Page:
At any time of year spectacular solar and lunar halos may appear in the sky, but this time of year is particularly good. No special equipment is needed to observe these beautiful sights, but care must be taken as solar halos appear around the sun. Remember to always use proper precautions when observing near the sun.
This image was taken a couple of days ago in front of my house. I have exaggerated the contrast of the image to better show the detail in the sky, however these phenomena are easily seen with the unaided eye. Keep an eye out for halos, sun and moon dogs, arcs and other atmospheric phenomena during the upcoming season.
John Dobson, whose name has become synonymous with large, easy to use telescopes, has passed away at the age of 98. He started building large reflectors with alt-az mounts on them for the purpose of taking them to the streets and sharing views of the night sky with passers-by. He not only pioneered the concept of sidewalk astronomy, but of course we now refer to this style of telescope as a Dobsonian. These scopes were easy to make and used inexpensive materials, making large apertures achievable and affordable for many amateurs. Few other individuals have had such great influence on the world of amateur astronomy.
I had the pleasure of meeting him a few years ago, and he was still vigorous and invigorating. I know that the other HAA members who had the same pleasure also found him to be quite a character, even well into his 90s. A club like ours, which does so much outreach, is a fitting legacy to Dobson, along with the many scopes that bear his name, that so many of us use.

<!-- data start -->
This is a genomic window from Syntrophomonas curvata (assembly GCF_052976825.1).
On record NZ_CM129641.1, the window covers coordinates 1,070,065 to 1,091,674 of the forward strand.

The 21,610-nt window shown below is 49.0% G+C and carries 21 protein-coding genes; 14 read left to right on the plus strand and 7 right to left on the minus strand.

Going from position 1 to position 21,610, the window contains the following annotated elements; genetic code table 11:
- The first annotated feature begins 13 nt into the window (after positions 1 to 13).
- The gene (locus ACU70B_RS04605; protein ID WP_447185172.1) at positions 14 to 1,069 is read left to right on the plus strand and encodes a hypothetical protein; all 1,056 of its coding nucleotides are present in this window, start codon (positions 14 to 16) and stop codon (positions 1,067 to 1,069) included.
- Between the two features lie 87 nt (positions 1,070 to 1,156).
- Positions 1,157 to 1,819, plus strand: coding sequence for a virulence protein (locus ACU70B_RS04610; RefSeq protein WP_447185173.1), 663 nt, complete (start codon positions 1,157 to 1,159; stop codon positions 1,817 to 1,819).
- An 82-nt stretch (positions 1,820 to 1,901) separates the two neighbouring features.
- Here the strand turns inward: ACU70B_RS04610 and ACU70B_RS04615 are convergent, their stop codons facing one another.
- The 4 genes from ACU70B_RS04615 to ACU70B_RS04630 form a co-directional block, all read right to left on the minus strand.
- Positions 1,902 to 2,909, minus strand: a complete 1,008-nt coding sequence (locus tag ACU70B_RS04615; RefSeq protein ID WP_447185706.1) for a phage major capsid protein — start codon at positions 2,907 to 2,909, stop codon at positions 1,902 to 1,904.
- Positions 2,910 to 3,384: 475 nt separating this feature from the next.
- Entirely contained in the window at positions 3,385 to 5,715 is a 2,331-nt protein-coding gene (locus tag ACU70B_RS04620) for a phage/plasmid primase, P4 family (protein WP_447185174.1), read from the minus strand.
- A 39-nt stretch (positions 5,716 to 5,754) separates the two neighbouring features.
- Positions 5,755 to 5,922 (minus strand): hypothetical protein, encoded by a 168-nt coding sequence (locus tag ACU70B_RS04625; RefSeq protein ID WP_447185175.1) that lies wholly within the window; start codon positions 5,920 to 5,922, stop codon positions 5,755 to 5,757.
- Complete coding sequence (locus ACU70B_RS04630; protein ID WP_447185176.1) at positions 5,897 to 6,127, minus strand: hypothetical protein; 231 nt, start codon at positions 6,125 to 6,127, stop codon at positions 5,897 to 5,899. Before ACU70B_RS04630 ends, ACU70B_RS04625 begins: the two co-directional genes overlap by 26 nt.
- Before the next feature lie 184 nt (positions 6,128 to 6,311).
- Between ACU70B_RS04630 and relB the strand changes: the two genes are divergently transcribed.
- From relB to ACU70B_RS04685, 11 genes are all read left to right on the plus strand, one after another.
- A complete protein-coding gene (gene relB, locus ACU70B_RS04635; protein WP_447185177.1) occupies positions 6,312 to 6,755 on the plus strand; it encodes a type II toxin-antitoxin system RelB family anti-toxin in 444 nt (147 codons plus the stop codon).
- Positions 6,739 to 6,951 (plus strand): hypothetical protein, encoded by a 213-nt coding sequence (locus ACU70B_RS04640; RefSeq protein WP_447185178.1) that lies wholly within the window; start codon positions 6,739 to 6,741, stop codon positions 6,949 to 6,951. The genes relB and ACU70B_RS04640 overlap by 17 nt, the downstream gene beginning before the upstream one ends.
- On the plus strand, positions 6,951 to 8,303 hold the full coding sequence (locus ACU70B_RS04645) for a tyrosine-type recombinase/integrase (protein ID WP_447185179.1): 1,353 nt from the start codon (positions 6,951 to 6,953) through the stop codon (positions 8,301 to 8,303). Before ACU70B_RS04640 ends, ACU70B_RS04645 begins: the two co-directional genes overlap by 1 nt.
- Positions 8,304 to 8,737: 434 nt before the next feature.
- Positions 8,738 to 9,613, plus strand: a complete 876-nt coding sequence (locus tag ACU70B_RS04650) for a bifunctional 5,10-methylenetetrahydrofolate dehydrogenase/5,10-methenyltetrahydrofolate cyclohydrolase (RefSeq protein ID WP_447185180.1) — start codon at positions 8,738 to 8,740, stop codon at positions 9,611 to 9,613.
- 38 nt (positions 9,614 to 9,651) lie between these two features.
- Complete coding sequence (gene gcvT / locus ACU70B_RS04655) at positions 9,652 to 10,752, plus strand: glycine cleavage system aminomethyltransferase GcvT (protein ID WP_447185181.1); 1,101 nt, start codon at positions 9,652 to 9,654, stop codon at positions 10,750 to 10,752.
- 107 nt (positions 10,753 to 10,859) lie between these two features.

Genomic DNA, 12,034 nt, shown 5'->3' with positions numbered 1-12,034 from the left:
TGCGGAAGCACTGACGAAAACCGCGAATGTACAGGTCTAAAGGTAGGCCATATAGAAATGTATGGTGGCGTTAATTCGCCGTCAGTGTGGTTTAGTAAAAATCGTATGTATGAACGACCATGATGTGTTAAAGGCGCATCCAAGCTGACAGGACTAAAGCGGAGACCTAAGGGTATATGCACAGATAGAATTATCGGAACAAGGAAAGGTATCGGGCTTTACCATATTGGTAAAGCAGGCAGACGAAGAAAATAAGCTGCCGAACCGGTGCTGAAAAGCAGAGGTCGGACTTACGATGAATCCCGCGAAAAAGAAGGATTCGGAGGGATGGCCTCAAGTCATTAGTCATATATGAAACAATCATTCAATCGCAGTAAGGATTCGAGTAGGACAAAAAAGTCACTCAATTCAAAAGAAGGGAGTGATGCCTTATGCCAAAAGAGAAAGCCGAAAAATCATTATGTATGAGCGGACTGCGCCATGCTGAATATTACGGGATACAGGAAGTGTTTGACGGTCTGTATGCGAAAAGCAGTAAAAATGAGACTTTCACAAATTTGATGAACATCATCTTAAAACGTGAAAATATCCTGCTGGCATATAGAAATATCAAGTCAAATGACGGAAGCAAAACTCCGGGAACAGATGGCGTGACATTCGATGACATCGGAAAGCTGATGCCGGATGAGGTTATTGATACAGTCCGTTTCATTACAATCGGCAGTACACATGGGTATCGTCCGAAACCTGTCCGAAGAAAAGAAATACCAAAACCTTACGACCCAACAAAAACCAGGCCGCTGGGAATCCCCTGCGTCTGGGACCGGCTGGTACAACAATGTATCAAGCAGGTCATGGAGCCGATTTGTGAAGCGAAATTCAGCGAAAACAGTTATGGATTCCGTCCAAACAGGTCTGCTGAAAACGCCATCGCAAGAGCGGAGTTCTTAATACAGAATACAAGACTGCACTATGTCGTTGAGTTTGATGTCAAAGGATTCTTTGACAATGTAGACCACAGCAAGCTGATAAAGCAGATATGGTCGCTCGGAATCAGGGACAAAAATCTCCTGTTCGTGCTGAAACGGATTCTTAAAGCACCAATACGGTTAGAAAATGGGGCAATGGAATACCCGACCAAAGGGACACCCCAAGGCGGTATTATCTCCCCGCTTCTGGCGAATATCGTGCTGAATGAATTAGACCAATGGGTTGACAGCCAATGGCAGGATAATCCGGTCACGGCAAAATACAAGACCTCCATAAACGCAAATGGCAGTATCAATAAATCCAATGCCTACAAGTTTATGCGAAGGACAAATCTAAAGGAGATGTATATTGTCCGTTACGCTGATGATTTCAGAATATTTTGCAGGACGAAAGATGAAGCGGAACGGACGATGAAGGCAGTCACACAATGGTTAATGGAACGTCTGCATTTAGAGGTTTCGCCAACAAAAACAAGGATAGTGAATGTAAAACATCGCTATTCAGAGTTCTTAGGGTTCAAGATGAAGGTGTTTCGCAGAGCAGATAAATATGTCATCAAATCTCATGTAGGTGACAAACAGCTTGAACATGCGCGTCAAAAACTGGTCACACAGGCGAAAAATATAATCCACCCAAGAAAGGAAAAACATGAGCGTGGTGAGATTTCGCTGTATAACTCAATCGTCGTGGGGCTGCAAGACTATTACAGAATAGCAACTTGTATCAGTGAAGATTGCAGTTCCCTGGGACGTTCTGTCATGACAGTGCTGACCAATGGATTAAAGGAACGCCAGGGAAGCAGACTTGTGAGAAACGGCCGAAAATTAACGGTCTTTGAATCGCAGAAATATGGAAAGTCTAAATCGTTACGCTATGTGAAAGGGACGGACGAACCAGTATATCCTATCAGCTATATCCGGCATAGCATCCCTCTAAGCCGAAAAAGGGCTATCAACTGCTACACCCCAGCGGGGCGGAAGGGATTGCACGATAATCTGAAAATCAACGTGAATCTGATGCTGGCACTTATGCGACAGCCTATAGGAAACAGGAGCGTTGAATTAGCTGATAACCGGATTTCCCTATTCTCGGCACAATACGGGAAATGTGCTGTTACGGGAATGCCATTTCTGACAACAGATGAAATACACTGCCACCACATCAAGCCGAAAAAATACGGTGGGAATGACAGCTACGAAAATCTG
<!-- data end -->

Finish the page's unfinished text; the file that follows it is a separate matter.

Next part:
Although the sun is at solar max, and has finally flipped its magnetic poles, it hasn't felt like there's been too much solar activity. Now, finally, we have a big sunspot grouping. AR1944 has not only been active, but is large enough to be seen with the naked eye. Remember, always use appropriate solar filters when observing the sun. I could see the spots naked eye, using my Baadar mylar solar material, and through my 90mm refractor it looked quite spectacular. Unfortunately the seeing today was terrible, producing wavy images, but I did manage to get an image through the scope. Here it is below, with a second one showing a blow-up of the largest group. If you have a solar filter, don't miss this magnificent sunspot grouping. It's the best we've had so far this solar cycle.
Close-up of the above image
Halton Arp, an American astronomer and creator of the Arp catalogue, passed away on December 28th. He imaged and created a database of galaxies that didn't fit any of the recognized galaxy types, creating a catalogue of unusual galaxies. Published in 1966 it is called the 'Atlas of Peculiar Galaxies' and you can still get a copy of the catalogue, which is still in print. It makes for fascinating reading, and gives you some fun targets for your scope.
Although I became fascinated with the images of Jupiter's moons, as seen in the blog entry below, I actually went outside to see the full moon. Here it is, this winter's Snow Moon and the smallest full moon of the year. (Canon 60D through a 90mm refractor)
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